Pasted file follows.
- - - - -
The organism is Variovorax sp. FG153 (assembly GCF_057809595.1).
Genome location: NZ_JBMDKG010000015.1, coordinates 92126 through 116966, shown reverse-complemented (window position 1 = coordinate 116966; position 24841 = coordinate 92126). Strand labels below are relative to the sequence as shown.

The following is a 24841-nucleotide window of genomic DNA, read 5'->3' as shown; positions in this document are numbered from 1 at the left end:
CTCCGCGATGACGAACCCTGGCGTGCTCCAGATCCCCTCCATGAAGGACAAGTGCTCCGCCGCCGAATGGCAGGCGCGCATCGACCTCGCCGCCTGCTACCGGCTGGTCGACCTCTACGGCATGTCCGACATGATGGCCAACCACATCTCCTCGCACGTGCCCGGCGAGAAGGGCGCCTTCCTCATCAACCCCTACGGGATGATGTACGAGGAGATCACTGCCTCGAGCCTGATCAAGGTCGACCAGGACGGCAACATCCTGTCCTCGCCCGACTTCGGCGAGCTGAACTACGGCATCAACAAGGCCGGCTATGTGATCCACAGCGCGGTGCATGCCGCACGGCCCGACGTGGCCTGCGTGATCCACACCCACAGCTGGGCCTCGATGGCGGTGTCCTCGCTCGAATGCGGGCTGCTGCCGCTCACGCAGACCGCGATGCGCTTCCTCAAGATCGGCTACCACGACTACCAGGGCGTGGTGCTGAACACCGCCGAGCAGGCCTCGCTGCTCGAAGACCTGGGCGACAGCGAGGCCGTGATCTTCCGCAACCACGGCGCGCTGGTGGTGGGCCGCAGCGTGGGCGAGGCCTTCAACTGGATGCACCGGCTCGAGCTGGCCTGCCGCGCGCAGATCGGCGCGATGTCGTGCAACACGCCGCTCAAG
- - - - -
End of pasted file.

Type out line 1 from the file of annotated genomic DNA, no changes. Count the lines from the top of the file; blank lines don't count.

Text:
The organism is Variovorax sp. FG153 (assembly GCF_057809595.1).